John soon learns he has wildly amazing powers, which mean the special effects kick into high gear around the halfway point. John lifts police cars with his mind and alien laser beams bounce off his arms.
You've seen this story a hundred times before, what's the point in watching it again? At least the movie thinks it's smart though. With zero sense of irony, it proudly features the most unintentionally hilarious scene of the movie on the cover art. A mysterious girl blows up a beachside bungalow and calmly walks away from the explosion sporting cool-looking sunglasses. All we can do is shake our heads and laugh, and by the time 'I Am Number Four' is over that's still all you'll be able to do.
'I Am Number Four's AVC-encoded 1080p transfer has that slick, glossy look that we've come to expect from modern day action movies.
Contrast is pumped up, yellow and teal filters are used to give it that sleek, trendy appearance. With this sleek look comes great detail both in faces and textures. It's almost as if you could reach out and feel those face gills. Special effects look good for the most part, even the energy blasts from the space age weapons. However, there's a scene involving a transforming dog and a monstrous pterodactyl-like alien animal fighting each other. The effects are competent, but the overall look of the scene becomes hokey real fast. Blacks are inky and despite the golden and teal hues that cover everything, colors are well rendered. With the upped contrast skintones appear to have a bronzed sheen to them.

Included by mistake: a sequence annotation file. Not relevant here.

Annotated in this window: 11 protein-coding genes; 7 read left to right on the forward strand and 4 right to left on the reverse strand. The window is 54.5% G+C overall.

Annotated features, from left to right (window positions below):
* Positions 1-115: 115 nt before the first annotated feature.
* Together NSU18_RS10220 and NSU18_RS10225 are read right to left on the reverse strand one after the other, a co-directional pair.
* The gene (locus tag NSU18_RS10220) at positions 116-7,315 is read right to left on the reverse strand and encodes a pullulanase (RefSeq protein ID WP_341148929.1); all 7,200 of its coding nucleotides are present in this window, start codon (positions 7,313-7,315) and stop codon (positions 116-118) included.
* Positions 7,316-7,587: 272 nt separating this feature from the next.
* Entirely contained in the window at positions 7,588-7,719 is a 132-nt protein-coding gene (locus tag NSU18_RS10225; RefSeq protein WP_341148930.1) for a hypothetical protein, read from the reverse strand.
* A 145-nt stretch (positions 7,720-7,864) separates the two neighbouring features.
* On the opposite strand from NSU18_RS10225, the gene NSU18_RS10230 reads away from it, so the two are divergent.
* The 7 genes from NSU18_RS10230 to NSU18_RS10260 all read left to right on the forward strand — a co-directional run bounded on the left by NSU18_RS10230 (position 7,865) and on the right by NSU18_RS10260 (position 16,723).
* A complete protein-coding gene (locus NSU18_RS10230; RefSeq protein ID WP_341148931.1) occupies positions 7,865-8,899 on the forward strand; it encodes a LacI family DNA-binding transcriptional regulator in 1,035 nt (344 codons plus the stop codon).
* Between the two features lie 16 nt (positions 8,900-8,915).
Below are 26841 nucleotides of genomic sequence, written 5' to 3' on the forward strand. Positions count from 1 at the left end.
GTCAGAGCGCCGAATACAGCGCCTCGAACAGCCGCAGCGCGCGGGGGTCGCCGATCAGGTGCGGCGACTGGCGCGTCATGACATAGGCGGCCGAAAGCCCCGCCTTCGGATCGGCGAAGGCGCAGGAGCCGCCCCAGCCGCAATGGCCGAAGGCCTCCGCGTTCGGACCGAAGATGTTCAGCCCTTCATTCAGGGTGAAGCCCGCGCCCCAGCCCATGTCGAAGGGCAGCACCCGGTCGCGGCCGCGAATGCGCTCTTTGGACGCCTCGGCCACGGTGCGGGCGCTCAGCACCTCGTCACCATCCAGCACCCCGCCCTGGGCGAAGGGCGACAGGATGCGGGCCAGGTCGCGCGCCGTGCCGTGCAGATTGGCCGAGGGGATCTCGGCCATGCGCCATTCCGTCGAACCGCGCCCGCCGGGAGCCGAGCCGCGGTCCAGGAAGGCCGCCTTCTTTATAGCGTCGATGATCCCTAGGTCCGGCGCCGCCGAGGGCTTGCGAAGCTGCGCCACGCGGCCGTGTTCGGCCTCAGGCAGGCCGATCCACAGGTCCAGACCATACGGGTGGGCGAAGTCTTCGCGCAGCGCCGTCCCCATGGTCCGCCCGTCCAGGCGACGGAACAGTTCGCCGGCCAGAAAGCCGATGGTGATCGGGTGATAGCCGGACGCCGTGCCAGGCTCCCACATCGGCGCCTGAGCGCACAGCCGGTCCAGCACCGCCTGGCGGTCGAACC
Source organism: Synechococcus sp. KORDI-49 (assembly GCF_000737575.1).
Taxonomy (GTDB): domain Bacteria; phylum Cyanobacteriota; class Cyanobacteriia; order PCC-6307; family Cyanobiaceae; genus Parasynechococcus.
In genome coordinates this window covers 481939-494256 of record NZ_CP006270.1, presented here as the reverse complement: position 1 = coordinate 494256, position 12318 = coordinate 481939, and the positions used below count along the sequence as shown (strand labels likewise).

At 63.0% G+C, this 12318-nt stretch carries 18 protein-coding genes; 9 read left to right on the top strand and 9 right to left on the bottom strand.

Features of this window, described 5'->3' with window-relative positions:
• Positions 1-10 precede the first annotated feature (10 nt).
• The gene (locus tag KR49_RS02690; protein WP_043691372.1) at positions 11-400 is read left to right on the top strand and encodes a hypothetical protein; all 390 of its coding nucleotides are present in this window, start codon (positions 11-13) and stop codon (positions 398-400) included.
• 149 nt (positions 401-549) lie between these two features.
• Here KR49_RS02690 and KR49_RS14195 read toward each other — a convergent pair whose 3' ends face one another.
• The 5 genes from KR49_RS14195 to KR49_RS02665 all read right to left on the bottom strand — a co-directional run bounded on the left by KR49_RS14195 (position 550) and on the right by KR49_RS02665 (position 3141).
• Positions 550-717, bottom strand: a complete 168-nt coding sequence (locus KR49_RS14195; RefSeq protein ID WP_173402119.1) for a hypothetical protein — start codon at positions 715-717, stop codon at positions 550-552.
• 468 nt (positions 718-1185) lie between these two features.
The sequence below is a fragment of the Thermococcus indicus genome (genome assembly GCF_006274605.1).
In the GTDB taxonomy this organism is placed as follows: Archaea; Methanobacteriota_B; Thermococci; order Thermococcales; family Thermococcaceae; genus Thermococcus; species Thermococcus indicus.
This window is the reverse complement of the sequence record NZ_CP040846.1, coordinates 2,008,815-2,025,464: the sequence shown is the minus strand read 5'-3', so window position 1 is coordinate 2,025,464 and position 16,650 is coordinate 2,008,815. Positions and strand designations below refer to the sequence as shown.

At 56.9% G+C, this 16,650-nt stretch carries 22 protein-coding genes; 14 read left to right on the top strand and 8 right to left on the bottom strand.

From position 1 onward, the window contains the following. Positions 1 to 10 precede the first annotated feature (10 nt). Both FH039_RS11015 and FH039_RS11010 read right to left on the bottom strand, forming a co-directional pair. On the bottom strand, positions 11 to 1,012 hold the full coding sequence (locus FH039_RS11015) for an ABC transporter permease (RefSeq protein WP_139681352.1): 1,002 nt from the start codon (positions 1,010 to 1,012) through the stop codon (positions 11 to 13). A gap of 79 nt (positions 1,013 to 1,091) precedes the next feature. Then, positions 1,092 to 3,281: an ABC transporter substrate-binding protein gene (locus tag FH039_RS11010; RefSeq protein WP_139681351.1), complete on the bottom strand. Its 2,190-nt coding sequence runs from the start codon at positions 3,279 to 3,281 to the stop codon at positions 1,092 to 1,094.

There aren't any overt technical problems with the video reproduction. People who pick up this title will be pleased with how it looks.
Disney has provided 'I Am Number Four' with a DTS-HD Master Audio 5.1 track that sure has a set of lungs on it.
Explosions rock the house as LFE booms forth from the sub woofer with startling clarity. Directionality works wonders as the flying alien best soars across the frame or when energy blasts whoosh through the air. Dialogue is always clean and precise. Ambient sound engages the listener during the numerous battles as a cacophony of sounds permeate the rear channels. This is the type of audio presentation we've come to expect from Disney, and they don't disappoint here.
The movie may be as bland as they come, but this audio track sure isn't.
- Becoming Number Six (HD, 12 min.) — Actress Teresa Palmer talks about he character in the movie known only as Number Six. She talks about the physicality that went into the role and her character's hardened outlook.
- Bloopers (HD, 3 min.) — Actors messing up and laughing while trying to perform their lines.
I have no idea why this movie's idea wasn't picked up by The CW. It would have easily fit in as a TV show. Instead we get a rushed version of a plot that could have taken a whole television season to discuss and flesh out. Instead we're left with a mediocre action movie that promises sequels, and seeing as it made over $140 million worldwide, there's no reason why we shouldn't be seeing 'I Am Number Six,' 'Seven, ooh and 'Eight' in the very near future. The video and audio are what you'd expect from Disney, but the special features are sorely lacking. 'I Am Number Four' is a rental at best.